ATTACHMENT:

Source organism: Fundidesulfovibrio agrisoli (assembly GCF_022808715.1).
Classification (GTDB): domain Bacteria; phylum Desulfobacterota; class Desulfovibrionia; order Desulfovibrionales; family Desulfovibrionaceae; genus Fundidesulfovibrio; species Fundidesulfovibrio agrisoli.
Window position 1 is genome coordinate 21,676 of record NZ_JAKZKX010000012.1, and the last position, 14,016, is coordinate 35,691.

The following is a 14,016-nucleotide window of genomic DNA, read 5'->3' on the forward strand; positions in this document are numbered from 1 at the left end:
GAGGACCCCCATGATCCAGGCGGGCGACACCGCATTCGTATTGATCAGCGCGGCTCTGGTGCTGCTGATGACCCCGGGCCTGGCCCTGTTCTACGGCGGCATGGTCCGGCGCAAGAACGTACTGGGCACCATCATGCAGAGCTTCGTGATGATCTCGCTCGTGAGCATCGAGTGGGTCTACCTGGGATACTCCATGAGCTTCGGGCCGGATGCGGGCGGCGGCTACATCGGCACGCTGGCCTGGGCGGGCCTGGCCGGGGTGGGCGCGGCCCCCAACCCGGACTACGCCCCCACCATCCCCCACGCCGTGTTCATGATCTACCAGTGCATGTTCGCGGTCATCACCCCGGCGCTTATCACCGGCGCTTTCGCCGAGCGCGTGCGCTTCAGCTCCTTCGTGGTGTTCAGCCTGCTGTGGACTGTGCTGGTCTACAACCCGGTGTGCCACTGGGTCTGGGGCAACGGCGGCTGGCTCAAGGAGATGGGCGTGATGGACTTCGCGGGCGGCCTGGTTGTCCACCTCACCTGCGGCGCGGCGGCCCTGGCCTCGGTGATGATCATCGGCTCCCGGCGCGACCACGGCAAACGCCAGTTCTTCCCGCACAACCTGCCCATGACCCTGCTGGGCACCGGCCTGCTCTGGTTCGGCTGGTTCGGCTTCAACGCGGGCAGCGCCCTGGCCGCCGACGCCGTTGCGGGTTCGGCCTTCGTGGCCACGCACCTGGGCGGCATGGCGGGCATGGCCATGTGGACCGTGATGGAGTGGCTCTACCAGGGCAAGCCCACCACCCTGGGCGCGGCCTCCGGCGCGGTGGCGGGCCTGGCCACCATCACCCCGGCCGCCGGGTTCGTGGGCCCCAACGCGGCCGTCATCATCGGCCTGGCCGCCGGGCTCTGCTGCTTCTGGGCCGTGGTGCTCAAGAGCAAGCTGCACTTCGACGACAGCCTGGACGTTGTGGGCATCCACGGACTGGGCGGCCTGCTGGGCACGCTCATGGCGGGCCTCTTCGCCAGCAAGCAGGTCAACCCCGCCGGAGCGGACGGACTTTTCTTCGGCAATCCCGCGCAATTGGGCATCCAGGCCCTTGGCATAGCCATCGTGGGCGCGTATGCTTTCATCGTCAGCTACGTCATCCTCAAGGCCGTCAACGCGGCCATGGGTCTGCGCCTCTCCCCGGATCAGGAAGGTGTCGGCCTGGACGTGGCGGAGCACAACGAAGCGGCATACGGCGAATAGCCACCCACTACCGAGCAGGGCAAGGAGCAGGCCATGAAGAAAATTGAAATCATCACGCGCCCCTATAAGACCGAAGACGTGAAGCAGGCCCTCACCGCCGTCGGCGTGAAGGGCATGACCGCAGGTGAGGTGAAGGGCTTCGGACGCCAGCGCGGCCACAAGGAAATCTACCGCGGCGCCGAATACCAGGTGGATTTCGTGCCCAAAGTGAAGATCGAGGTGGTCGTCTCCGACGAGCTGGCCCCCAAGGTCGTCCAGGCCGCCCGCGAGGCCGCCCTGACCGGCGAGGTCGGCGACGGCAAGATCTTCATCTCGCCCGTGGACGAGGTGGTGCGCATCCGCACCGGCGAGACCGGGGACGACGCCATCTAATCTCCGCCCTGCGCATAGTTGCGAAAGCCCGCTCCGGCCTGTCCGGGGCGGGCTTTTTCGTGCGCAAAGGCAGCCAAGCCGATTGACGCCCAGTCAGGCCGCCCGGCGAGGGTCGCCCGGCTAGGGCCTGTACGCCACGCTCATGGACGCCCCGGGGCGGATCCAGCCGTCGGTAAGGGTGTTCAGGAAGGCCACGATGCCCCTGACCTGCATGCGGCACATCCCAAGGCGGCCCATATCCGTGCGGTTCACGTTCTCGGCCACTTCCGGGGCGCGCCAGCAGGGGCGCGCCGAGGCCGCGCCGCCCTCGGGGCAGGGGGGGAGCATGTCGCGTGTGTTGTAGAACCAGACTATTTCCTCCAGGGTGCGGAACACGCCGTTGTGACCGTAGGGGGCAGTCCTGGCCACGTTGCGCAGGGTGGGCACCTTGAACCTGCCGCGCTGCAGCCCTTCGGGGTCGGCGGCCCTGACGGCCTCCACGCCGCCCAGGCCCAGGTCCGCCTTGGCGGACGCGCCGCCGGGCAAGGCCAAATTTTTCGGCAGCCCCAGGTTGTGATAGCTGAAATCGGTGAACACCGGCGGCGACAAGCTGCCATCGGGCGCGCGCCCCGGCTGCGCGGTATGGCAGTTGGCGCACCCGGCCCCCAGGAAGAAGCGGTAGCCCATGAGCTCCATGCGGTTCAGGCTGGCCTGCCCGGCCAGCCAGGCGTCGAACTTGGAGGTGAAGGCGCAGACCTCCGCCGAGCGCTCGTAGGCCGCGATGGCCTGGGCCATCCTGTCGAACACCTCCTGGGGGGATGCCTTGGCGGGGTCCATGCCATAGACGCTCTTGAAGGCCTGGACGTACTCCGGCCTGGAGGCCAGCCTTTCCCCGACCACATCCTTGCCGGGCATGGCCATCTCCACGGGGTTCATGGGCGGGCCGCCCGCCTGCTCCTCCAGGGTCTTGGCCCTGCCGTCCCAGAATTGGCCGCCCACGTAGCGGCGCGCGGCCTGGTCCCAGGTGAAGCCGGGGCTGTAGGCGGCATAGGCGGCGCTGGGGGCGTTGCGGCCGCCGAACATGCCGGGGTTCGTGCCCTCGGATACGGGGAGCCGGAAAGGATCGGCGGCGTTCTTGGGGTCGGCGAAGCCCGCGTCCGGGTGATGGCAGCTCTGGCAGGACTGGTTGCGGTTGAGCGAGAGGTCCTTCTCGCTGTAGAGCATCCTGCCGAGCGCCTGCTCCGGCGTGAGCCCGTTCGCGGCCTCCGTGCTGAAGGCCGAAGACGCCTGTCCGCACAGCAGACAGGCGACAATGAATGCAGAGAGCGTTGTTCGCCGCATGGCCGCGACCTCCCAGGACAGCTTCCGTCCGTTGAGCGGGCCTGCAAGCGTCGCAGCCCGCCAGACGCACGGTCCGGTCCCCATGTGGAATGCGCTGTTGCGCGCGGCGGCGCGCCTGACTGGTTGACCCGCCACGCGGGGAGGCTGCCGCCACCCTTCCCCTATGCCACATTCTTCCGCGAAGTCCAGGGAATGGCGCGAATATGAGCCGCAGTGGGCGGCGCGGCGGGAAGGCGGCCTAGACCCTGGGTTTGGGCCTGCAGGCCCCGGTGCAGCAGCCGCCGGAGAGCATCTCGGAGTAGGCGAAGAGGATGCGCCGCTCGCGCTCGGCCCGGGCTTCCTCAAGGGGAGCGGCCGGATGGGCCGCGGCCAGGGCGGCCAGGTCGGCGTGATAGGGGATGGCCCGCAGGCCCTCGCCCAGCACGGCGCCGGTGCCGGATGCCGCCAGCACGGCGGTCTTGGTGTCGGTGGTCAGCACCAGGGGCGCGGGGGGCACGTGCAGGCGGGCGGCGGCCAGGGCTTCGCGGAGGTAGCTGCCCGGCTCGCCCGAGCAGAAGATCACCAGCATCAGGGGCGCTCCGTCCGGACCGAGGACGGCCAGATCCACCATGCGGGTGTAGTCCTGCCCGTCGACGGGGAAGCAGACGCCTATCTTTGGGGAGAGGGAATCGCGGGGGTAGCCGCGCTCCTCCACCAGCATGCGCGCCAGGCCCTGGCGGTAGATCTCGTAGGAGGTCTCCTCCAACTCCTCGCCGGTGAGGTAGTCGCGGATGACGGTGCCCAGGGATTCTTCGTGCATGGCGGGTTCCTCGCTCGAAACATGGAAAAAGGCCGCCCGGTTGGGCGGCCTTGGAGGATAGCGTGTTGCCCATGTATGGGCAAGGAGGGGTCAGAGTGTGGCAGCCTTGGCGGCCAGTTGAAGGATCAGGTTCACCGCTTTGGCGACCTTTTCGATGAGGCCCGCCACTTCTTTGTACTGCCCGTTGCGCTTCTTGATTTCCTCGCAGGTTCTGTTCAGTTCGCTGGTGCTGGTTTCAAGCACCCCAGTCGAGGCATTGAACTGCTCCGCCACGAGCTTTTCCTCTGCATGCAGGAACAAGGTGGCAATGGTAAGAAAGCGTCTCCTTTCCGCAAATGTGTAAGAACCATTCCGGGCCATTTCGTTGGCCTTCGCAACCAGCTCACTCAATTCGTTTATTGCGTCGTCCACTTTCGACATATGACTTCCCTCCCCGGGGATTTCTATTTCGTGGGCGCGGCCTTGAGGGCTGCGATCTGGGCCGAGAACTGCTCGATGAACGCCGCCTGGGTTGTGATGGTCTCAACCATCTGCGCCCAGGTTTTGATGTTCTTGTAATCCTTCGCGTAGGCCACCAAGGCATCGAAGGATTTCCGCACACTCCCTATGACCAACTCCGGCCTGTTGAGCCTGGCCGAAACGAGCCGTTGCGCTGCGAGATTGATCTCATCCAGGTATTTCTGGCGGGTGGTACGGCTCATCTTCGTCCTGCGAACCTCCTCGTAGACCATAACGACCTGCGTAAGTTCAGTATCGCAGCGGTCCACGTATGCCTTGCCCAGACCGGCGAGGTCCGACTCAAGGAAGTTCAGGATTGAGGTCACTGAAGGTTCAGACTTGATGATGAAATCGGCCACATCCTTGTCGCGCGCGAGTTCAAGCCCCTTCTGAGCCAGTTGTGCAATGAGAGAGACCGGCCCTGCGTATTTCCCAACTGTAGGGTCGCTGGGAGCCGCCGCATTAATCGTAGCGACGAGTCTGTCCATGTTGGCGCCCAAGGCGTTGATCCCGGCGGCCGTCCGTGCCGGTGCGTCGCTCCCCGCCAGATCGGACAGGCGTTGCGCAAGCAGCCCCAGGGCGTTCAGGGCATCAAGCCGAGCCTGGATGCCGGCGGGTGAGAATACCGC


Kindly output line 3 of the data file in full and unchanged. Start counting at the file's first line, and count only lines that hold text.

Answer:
Window position 1 is genome coordinate 21,676 of record NZ_JAKZKX010000012.1, and the last position, 14,016, is coordinate 35,691.